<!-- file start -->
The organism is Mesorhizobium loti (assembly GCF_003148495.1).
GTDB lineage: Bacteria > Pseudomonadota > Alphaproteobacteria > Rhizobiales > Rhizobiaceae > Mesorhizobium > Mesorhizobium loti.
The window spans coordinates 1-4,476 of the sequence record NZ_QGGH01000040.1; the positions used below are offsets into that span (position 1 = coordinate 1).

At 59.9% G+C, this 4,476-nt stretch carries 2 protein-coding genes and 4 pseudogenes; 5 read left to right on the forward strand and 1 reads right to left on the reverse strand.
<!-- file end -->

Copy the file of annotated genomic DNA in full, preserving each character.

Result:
The organism is Mesorhizobium loti (assembly GCF_003148495.1).
GTDB lineage: Bacteria > Pseudomonadota > Alphaproteobacteria > Rhizobiales > Rhizobiaceae > Mesorhizobium > Mesorhizobium loti.
The window spans coordinates 1-4,476 of the sequence record NZ_QGGH01000040.1; the positions used below are offsets into that span (position 1 = coordinate 1).

At 59.9% G+C, this 4,476-nt stretch carries 2 protein-coding genes and 4 pseudogenes; 5 read left to right on the forward strand and 1 reads right to left on the reverse strand.